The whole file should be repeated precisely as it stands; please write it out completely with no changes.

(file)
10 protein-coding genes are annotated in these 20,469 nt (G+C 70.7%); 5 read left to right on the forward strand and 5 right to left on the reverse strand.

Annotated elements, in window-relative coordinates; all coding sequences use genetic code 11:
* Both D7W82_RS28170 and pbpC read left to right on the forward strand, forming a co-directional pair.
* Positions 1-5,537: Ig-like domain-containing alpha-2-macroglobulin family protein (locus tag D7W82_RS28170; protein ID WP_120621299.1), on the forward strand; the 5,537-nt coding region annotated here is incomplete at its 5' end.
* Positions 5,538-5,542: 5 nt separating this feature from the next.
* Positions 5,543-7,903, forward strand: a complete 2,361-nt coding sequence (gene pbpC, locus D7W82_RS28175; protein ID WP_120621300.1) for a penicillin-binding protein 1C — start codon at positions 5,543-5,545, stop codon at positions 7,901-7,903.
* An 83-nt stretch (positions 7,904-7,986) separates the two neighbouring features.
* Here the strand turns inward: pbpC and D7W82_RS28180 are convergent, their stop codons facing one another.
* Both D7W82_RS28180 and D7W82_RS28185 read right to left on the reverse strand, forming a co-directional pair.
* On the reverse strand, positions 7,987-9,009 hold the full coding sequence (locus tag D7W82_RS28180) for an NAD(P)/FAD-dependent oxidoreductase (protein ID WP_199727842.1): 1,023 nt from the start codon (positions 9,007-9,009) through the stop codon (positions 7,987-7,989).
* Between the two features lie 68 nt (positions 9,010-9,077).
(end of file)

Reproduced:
10 protein-coding genes are annotated in these 20,469 nt (G+C 70.7%); 5 read left to right on the forward strand and 5 right to left on the reverse strand.

Annotated elements, in window-relative coordinates; all coding sequences use genetic code 11:
* Both D7W82_RS28170 and pbpC read left to right on the forward strand, forming a co-directional pair.
* Positions 1-5,537: Ig-like domain-containing alpha-2-macroglobulin family protein (locus tag D7W82_RS28170; protein ID WP_120621299.1), on the forward strand; the 5,537-nt coding region annotated here is incomplete at its 5' end.
* Positions 5,538-5,542: 5 nt separating this feature from the next.
* Positions 5,543-7,903, forward strand: a complete 2,361-nt coding sequence (gene pbpC, locus D7W82_RS28175; protein ID WP_120621300.1) for a penicillin-binding protein 1C — start codon at positions 5,543-5,545, stop codon at positions 7,901-7,903.
* An 83-nt stretch (positions 7,904-7,986) separates the two neighbouring features.
* Here the strand turns inward: pbpC and D7W82_RS28180 are convergent, their stop codons facing one another.
* Both D7W82_RS28180 and D7W82_RS28185 read right to left on the reverse strand, forming a co-directional pair.
* On the reverse strand, positions 7,987-9,009 hold the full coding sequence (locus tag D7W82_RS28180) for an NAD(P)/FAD-dependent oxidoreductase (protein ID WP_199727842.1): 1,023 nt from the start codon (positions 9,007-9,009) through the stop codon (positions 7,987-7,989).
* Between the two features lie 68 nt (positions 9,010-9,077).